RENEE MONTAGNE, host:
All this week we're looking at young Americans who have actual or suspected ties to terrorism. Today we look at a group that's been connected to a number of terrorism cases. It's called Revolution Muslim, and it operates freely and openly in New York City. The group has introduced young men and women to radical clerics on the Web, and some of those men and women have taken the next step and joined terrorist groups.
As part of this week's series, Made in America, NPR's Dina Temple-Raston talked to one of the founders of Revolution Muslim.
DINA TEMPLE-RASTON: To give you an idea of where Revolution Muslim sits on the political spectrum, listen to one of its founders.
Mr. YOUSEF AL-KHATTAB: All we want is, that we want the non-Muslims, at this point, off the lands of Mohammed (unintelligible) all of the lands of Mohammed. We want the (unintelligible) out of it.
Unidentified Man: Do you want Islam to take over the rest of the world?
Mr. KHATTAB: Of course I want it to - and it will.
TEMPLE-RASTON: That's Yousef al-Khattab. He helped start a group that he says is both a radical Islamic organization and a movement.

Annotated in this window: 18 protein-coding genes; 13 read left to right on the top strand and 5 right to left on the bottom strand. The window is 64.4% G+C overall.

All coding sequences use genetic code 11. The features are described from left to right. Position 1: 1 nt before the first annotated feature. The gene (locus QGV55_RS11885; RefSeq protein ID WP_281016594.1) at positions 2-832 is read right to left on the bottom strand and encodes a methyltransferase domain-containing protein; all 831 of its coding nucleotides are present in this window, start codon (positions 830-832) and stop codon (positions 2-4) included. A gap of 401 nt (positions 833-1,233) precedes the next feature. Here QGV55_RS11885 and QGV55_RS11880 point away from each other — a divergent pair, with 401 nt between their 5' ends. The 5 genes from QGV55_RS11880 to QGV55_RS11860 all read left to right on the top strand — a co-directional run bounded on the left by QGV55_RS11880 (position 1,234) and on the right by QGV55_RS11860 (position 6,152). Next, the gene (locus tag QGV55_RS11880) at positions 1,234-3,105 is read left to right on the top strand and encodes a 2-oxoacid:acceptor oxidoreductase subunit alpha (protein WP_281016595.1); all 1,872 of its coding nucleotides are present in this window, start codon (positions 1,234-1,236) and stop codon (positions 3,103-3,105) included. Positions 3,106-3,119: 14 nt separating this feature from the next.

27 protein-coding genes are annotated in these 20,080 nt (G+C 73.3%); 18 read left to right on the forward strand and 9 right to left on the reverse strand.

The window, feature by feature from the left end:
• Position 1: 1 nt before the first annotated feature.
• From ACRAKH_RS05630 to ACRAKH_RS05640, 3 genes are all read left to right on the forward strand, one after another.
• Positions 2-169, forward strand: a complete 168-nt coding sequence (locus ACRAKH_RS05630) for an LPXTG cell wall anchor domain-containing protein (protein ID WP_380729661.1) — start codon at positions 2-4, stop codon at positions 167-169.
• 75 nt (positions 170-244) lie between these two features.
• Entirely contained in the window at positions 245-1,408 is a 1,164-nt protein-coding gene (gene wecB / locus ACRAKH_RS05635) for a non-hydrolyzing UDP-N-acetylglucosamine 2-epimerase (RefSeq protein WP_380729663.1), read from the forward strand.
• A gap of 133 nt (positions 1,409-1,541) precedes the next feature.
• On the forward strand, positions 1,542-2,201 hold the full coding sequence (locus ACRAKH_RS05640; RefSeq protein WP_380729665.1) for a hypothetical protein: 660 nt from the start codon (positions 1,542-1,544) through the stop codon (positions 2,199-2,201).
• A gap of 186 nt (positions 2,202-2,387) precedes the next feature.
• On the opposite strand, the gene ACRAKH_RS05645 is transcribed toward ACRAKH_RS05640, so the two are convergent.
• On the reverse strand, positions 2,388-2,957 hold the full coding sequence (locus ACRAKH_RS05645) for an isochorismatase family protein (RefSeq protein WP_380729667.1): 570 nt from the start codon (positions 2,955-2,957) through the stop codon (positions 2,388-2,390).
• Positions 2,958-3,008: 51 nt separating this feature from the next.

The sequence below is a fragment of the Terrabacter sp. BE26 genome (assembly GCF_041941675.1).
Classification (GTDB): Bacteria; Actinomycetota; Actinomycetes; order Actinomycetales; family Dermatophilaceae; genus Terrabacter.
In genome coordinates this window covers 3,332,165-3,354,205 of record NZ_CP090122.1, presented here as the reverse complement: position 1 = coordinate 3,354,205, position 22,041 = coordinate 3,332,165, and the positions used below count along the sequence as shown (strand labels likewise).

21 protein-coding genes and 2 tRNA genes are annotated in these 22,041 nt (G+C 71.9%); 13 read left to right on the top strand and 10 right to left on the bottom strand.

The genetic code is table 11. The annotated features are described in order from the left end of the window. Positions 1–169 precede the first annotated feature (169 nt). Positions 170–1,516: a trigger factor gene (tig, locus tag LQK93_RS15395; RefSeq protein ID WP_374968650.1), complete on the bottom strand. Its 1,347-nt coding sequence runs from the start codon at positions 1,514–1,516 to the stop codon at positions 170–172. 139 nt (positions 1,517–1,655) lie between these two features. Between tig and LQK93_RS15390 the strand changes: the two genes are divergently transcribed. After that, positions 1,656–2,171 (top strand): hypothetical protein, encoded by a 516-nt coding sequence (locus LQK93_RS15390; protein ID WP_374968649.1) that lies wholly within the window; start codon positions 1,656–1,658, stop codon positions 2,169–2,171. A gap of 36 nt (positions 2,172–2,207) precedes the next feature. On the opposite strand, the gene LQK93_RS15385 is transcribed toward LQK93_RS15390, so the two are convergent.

Revolution Muslim organizes small rallies at mosques to draw recruits. It's also very active online. They say their blog has 1,500 hits a day. It has a YouTube channel with almost 1,000 subscribers. Revolution Muslim has said it wants to establish Islamic law in the U.S., destroy Israel, and it openly supports al-Qaida.
(Soundbite of beeping)
TEMPLE-RASTON: I spent a recent afternoon with Yousef al-Khattab in New York.
Mr. KHATTAB: Revolution Muslim, everything we did was basically open.
TEMPLE-RASTON: Khattab described a typical chat room meeting.
Mr. KHATTAB: It would consist of a small lecture, maybe sometimes in the early period of what had been Sheikh Abdullah Faisal, a recording or something of the sort, and then it would be analysis. And that's basically what it was all about.